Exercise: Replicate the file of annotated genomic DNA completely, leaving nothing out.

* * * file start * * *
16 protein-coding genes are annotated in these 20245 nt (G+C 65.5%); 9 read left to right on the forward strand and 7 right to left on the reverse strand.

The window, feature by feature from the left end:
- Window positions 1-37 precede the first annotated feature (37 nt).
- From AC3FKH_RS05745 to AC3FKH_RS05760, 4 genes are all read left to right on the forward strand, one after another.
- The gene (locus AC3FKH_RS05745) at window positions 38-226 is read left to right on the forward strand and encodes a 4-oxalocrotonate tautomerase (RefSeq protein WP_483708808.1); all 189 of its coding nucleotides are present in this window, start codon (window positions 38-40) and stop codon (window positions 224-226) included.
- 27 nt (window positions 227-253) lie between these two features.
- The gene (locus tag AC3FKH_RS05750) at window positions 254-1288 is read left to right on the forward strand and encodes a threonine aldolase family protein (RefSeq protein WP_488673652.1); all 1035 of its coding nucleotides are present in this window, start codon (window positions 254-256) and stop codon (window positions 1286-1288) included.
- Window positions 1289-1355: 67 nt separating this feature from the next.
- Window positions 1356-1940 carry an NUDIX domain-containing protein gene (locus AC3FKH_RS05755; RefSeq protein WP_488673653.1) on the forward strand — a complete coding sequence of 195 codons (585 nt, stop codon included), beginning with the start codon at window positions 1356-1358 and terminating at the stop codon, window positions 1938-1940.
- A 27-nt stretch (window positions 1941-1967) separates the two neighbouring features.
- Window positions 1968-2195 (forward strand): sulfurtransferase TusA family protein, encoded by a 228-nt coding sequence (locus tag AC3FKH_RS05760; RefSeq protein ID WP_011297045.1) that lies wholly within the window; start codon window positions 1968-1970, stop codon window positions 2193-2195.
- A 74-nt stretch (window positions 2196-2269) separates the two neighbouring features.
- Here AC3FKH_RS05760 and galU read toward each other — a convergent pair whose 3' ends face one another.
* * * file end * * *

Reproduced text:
16 protein-coding genes are annotated in these 20245 nt (G+C 65.5%); 9 read left to right on the forward strand and 7 right to left on the reverse strand.

The window, feature by feature from the left end:
- Window positions 1-37 precede the first annotated feature (37 nt).
- From AC3FKH_RS05745 to AC3FKH_RS05760, 4 genes are all read left to right on the forward strand, one after another.
- The gene (locus AC3FKH_RS05745) at window positions 38-226 is read left to right on the forward strand and encodes a 4-oxalocrotonate tautomerase (RefSeq protein WP_483708808.1); all 189 of its coding nucleotides are present in this window, start codon (window positions 38-40) and stop codon (window positions 224-226) included.
- 27 nt (window positions 227-253) lie between these two features.
- The gene (locus tag AC3FKH_RS05750) at window positions 254-1288 is read left to right on the forward strand and encodes a threonine aldolase family protein (RefSeq protein WP_488673652.1); all 1035 of its coding nucleotides are present in this window, start codon (window positions 254-256) and stop codon (window positions 1286-1288) included.
- Window positions 1289-1355: 67 nt separating this feature from the next.
- Window positions 1356-1940 carry an NUDIX domain-containing protein gene (locus AC3FKH_RS05755; RefSeq protein WP_488673653.1) on the forward strand — a complete coding sequence of 195 codons (585 nt, stop codon included), beginning with the start codon at window positions 1356-1358 and terminating at the stop codon, window positions 1938-1940.
- A 27-nt stretch (window positions 1941-1967) separates the two neighbouring features.
- Window positions 1968-2195 (forward strand): sulfurtransferase TusA family protein, encoded by a 228-nt coding sequence (locus tag AC3FKH_RS05760; RefSeq protein ID WP_011297045.1) that lies wholly within the window; start codon window positions 1968-1970, stop codon window positions 2193-2195.
- A 74-nt stretch (window positions 2196-2269) separates the two neighbouring features.
- Here AC3FKH_RS05760 and galU read toward each other — a convergent pair whose 3' ends face one another.